Afghanistan — War of Necessity? Just War? Or Opportunity for Peace, Reconciliation and Development?

November 20, 2009

-by Kevin Martin

President Obama has repeatedly called the US occupation of Afghanistan a “war of necessity”, in contrast to the war of choice his predecessor waged (and of course is still ongoing) in Iraq.

While I am no mind-reader, I’m not sure the president really still believes that, or he may want to come up with a different way to describe the situation in Afghanistan and the region. Certainly there are grave problems in Afghanistan and in neighboring Pakistan that deserve attention and resources from the US, other countries in the region and the global community.

But, as my colleague Michael Beer of Nonviolence International said to me recently, if it really is a “war of necessity,” why is the president taking so long to decide whether to send more troops? Shouldn’t it be a no-brainer? Why is the Administration apparently preparing to try to persuade a war-weary public that more troops, maybe tens of thousands, need to deploy to Afghanistan?

My sense is the president’s deliberation (for which I think he deserves some credit) and his Administration’s desire to explore a broader range of issues (governance, aid, development, education, women’s rights, local policing and judicial systems as well as others) than just troop levels indicates there is serious doubt about how “necessary” continuing and escalating the war really is. At least it is a confirmation of the many statements from military and diplomatic leaders, both within the Administration and outside it, that there is no military solution in Afghanistan.

Clearly the US public doesn’t think Afghanistan is a war of necessity, as a majority of Americans now oppose the war or at least its escalation.

Another way to think of this is the “Just War” test, not the official Catholic doctrine, but the real definition of a Just War – one you’d send your kids to fight in.

Clearly this war fails that test for the overwhelming majority of Americans, and many veterans of Afghanistan and military families are now speaking out for an end to the eight years and counting US occupation, just as so many of them have regarding the Iraq war and occupation.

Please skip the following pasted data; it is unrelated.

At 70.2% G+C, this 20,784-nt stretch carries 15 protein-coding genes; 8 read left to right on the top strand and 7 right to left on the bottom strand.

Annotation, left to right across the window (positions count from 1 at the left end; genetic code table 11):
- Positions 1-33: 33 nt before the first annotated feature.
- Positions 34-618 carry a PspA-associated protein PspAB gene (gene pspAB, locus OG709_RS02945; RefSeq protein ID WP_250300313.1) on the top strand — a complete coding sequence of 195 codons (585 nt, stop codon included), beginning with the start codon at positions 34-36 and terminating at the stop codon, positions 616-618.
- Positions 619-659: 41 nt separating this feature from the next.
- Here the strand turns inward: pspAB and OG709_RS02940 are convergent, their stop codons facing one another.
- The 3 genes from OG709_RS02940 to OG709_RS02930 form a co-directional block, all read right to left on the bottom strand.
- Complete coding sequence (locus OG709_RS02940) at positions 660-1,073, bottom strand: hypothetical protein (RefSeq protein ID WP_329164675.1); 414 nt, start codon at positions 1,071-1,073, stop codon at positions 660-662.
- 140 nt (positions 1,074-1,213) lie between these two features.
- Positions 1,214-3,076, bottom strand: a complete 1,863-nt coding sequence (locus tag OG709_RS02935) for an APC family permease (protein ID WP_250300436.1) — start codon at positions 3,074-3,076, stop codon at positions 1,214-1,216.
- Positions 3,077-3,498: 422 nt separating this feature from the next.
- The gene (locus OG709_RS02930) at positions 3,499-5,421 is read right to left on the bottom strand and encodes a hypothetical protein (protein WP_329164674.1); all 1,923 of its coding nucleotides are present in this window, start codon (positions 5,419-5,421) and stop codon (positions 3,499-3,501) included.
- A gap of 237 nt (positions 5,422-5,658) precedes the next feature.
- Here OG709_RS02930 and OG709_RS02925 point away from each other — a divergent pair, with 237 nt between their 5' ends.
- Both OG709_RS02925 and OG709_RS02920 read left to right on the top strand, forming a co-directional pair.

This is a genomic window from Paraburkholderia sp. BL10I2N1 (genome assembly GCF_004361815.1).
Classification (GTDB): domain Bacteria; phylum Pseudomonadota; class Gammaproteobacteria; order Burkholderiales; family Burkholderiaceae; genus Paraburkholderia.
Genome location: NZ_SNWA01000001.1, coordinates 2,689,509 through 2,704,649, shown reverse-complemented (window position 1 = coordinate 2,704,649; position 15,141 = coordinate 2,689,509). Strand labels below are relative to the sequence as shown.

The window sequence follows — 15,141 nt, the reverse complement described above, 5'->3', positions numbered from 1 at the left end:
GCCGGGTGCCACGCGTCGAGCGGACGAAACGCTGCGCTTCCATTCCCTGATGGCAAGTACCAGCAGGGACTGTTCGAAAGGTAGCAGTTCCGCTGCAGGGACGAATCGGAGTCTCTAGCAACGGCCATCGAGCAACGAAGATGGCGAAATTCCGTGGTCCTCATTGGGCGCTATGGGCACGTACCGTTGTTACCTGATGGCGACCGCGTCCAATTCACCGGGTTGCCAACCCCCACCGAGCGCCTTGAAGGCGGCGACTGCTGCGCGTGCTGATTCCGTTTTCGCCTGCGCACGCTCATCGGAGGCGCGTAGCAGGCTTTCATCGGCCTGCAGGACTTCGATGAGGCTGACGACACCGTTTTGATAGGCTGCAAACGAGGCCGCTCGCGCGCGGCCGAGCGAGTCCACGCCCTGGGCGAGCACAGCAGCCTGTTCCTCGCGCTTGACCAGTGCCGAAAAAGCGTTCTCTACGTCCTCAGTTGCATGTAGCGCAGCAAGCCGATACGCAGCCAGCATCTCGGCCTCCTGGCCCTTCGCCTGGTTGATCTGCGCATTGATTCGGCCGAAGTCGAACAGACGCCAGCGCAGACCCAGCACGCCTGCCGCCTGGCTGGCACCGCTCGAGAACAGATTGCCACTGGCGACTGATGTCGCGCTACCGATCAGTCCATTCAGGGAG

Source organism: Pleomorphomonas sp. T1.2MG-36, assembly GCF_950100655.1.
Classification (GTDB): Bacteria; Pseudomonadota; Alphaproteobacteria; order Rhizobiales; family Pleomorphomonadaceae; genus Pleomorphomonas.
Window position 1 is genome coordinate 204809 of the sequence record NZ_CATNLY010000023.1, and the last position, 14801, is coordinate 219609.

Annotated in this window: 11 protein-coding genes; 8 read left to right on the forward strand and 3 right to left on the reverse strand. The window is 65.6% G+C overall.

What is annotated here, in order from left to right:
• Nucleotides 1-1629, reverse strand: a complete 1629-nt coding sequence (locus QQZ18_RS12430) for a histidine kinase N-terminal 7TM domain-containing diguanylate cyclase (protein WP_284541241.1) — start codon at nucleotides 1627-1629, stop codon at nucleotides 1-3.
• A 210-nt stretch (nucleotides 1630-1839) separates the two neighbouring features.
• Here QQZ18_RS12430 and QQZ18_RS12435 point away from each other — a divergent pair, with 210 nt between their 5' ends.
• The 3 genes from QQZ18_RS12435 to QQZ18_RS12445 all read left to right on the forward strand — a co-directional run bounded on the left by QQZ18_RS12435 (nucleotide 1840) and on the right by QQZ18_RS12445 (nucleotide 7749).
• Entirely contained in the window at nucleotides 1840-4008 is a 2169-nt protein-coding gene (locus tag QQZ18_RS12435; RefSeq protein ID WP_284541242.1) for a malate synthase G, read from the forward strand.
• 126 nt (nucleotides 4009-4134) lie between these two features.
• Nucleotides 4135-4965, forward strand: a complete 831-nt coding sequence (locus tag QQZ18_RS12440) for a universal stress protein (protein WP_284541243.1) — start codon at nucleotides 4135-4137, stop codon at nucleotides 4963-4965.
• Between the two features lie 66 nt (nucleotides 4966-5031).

My children, at ages 12 and 15 a little older than President Obama’s daughters, think the US is always at war, and why wouldn’t they? The US has been involved in wars almost their whole lives. Of course the children of Afghanistan, and Iraq, and Palestine, Sudan, Congo and too many other countries know the horror of constant war much more personally. We, their parents, are failing them, aren’t we? They deserve peace, and we all need to demand it for them.

Instead of a military escalation, we need a transition to non-military solutions in Afghanistan, and a plan to withdraw US and NATO forces as soon as possible. Support for comprehensive peace negotiations between the various parties to the conflict in Afghanistan, including some Taliban leaders, and a surge in economic development and humanitarian aid to grassroots programs led by Afghans are the key steps to the new direction we need for Afghanistan, and for the U.S.

Many national and local organizations are organizing Call-In days to the White House next week to oppose the escalation of troops and call for an end to the war. Please call the White House between 9:00 a.m. and 5:00 p.m. Eastern Standard Time next week at 202/456-1111, and urge your friends, family and colleagues to do the same. Afterward, please call your Member of Congress with the same message, and go to

 

http://noescalation.org/ to find out more about our congressional pressure campaign, and you can report on what you learn from your representative on that webpage.